Personally I don't even know the meaning of that. I'm going to dare to say not every single person in the middle ages (even in fantasy middle age) know about that too. Certainly not to the level of understanding that a player has about simple math like the ratio of CLW cost

Well let's do some middle ages time-framing. Let's say I developed a plow. I suddenly have more and better crops. My neighbor hears of this and I share how I'm successful, now my village all uses plows and our village is booming so the local lord notices we're better off and sends his people to find out why. He then spreads it to all his villages. A neighboring lord is jealous and sends spies to find out what's going on and then his area is doing it. Then more neighbors find out and more and more and then everyone is using a plow. Then merchants will take word of the super successful region with them to other regions that will want to copy it too. Say it takes 100 years to fully spread. It doesn't matter since in the game world plows can be purchased anywhere there's a village, that means they are commonplace and pretty well understood. No one know WHY the plow works they again just know it's better and everyone knows that by now, everyone also knows that cow plows are better than hand plows. But because of cost, most will stick with hand plows because they are the most cost effective bang for their buck.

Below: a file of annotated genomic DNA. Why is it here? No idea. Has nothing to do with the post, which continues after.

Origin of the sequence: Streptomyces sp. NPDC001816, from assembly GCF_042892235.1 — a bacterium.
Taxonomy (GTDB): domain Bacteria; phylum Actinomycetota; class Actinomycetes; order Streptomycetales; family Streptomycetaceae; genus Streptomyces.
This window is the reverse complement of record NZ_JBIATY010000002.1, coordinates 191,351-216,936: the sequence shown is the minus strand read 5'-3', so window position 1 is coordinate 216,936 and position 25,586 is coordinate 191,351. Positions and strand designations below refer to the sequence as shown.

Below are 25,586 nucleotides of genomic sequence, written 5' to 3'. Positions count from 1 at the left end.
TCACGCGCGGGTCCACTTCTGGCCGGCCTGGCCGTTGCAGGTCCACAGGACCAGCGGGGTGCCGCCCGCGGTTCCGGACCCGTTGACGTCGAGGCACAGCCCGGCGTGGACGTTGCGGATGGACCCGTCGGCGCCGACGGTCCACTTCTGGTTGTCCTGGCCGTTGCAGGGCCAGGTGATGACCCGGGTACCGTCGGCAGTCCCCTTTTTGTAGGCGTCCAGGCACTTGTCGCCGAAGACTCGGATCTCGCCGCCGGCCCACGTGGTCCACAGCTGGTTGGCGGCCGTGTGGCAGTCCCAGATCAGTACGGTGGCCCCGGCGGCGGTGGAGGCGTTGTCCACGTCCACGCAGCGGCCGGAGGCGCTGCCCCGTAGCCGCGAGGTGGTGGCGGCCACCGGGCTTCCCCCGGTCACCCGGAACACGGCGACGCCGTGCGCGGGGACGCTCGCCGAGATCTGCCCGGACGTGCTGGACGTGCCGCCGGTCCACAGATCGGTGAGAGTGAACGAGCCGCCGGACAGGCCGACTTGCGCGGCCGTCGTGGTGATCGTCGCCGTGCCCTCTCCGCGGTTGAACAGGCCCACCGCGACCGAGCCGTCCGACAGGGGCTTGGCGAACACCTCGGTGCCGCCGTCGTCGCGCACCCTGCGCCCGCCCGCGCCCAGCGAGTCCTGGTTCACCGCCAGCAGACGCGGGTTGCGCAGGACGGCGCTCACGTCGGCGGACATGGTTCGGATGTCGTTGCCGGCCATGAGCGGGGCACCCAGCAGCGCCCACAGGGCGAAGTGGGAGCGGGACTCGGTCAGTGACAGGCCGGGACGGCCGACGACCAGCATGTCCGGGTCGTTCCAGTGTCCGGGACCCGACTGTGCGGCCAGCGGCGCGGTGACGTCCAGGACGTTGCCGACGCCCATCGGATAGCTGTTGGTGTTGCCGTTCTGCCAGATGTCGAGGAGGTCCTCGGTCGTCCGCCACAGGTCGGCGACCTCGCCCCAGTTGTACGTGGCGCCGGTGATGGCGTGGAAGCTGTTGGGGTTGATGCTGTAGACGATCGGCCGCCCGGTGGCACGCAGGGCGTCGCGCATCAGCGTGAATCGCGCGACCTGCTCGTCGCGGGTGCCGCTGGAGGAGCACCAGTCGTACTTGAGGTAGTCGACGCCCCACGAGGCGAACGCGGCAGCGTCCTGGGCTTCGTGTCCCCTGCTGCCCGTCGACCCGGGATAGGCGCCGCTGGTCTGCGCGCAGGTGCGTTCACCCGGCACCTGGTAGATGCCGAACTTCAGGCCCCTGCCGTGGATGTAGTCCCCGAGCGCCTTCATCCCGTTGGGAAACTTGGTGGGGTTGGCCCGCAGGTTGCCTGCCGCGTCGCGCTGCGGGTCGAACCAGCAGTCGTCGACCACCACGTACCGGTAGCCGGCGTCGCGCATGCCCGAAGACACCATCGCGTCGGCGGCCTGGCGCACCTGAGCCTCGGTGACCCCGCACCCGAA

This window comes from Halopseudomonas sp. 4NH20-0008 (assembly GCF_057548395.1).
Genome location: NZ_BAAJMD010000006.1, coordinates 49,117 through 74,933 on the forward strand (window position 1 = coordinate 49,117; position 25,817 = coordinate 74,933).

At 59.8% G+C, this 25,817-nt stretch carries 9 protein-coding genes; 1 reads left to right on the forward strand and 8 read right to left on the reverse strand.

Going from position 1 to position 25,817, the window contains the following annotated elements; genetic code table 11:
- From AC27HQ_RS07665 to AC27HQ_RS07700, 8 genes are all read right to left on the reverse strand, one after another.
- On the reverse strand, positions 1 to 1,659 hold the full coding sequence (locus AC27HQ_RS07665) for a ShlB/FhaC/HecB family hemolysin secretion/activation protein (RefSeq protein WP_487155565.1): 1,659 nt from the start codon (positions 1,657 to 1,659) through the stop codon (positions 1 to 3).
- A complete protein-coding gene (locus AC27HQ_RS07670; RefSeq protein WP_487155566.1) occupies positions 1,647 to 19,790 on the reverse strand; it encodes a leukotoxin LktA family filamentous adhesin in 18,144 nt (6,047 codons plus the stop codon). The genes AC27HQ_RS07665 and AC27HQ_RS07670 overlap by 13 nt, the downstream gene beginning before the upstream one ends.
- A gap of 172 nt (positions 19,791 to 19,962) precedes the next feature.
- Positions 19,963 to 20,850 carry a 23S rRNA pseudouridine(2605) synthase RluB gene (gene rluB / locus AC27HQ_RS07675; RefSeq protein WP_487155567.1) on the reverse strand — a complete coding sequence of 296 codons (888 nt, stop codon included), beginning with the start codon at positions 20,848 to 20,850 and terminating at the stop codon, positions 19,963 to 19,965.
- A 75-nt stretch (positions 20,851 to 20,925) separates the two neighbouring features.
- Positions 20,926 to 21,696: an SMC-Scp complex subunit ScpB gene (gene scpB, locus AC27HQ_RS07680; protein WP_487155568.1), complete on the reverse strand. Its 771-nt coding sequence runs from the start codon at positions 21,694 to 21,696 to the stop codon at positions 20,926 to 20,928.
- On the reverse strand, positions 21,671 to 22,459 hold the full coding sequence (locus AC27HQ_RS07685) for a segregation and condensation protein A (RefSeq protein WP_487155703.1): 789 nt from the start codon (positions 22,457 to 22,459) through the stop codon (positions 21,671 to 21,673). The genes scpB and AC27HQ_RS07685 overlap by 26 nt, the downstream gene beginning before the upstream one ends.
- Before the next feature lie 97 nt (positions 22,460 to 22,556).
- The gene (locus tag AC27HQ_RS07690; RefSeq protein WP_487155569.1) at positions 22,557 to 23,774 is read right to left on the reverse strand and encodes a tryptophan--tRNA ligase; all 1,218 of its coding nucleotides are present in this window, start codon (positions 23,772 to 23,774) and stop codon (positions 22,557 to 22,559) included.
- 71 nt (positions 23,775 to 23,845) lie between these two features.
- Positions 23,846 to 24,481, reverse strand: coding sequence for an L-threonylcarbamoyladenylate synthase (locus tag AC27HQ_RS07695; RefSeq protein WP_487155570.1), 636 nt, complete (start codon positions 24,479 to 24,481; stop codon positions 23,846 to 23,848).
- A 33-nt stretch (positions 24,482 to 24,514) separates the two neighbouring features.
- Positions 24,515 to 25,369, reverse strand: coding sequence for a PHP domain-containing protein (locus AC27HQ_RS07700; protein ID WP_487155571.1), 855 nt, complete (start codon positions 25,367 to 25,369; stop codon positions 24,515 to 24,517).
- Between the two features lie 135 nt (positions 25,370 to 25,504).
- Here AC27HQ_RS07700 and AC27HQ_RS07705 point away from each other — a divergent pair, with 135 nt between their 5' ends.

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What even is this conversation anymore?

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DM_aka_Dudemeister wrote:
What even is this conversation anymore?

a brawl between 4 camps

camp 1 enjoys the game as is, sees it as it's own genre of fantasy.

camp 2 wants to be in middle earth and get hurt and heal as much as frodo did, they see the CLW wand as an affront.

camp 3 thinks the low level item being the best healing by price is weird, and should be "fixed"

camp 4 thinks that the CLW wand is a symptom of a damage/healing system that has fundamental flaws and no good way to make the narrative and game flow in a way that appeals to everyone.

then there are people in each camp that can't agree on whether or not CR assumes you are always healed up (though in PFS I've usually seen not topping off as inviting death, or at least making my job as a team mate harder because your dirt nap is coming early)